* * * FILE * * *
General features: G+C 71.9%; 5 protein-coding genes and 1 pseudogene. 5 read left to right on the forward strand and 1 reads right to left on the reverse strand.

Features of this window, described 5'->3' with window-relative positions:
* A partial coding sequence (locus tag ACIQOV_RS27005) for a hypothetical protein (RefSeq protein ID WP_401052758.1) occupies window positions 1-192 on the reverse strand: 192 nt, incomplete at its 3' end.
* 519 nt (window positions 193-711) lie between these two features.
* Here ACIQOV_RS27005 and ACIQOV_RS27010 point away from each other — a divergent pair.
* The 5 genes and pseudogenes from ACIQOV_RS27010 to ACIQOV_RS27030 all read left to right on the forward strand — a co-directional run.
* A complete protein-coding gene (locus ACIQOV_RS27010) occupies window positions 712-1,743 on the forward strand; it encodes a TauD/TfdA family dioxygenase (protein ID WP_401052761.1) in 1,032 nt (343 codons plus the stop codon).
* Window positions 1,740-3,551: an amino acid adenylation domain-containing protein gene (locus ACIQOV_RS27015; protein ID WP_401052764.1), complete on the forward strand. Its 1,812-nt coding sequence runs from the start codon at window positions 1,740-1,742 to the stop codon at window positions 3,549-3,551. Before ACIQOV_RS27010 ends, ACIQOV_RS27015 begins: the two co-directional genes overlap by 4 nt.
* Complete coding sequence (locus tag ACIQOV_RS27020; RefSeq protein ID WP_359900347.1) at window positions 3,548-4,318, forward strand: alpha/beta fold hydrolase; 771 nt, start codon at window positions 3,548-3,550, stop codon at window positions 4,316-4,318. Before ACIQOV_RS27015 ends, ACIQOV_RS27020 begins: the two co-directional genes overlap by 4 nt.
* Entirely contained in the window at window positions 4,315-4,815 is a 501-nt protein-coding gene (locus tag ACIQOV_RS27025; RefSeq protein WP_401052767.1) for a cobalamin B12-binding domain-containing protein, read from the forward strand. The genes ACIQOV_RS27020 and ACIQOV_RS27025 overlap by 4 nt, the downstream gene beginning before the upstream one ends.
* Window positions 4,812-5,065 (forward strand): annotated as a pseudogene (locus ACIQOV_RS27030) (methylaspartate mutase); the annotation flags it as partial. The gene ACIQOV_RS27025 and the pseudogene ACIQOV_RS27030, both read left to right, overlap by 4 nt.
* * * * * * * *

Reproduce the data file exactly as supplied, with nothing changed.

General features: G+C 71.9%; 5 protein-coding genes and 1 pseudogene. 5 read left to right on the forward strand and 1 reads right to left on the reverse strand.

Features of this window, described 5'->3' with window-relative positions:
* A partial coding sequence (locus tag ACIQOV_RS27005) for a hypothetical protein (RefSeq protein ID WP_401052758.1) occupies window positions 1-192 on the reverse strand: 192 nt, incomplete at its 3' end.
* 519 nt (window positions 193-711) lie between these two features.
* Here ACIQOV_RS27005 and ACIQOV_RS27010 point away from each other — a divergent pair.
* The 5 genes and pseudogenes from ACIQOV_RS27010 to ACIQOV_RS27030 all read left to right on the forward strand — a co-directional run.
* A complete protein-coding gene (locus ACIQOV_RS27010) occupies window positions 712-1,743 on the forward strand; it encodes a TauD/TfdA family dioxygenase (protein ID WP_401052761.1) in 1,032 nt (343 codons plus the stop codon).
* Window positions 1,740-3,551: an amino acid adenylation domain-containing protein gene (locus ACIQOV_RS27015; protein ID WP_401052764.1), complete on the forward strand. Its 1,812-nt coding sequence runs from the start codon at window positions 1,740-1,742 to the stop codon at window positions 3,549-3,551. Before ACIQOV_RS27010 ends, ACIQOV_RS27015 begins: the two co-directional genes overlap by 4 nt.
* Complete coding sequence (locus tag ACIQOV_RS27020; RefSeq protein ID WP_359900347.1) at window positions 3,548-4,318, forward strand: alpha/beta fold hydrolase; 771 nt, start codon at window positions 3,548-3,550, stop codon at window positions 4,316-4,318. Before ACIQOV_RS27015 ends, ACIQOV_RS27020 begins: the two co-directional genes overlap by 4 nt.
* Entirely contained in the window at window positions 4,315-4,815 is a 501-nt protein-coding gene (locus tag ACIQOV_RS27025; RefSeq protein WP_401052767.1) for a cobalamin B12-binding domain-containing protein, read from the forward strand. The genes ACIQOV_RS27020 and ACIQOV_RS27025 overlap by 4 nt, the downstream gene beginning before the upstream one ends.
* Window positions 4,812-5,065 (forward strand): annotated as a pseudogene (locus ACIQOV_RS27030) (methylaspartate mutase); the annotation flags it as partial. The gene ACIQOV_RS27025 and the pseudogene ACIQOV_RS27030, both read left to right, overlap by 4 nt.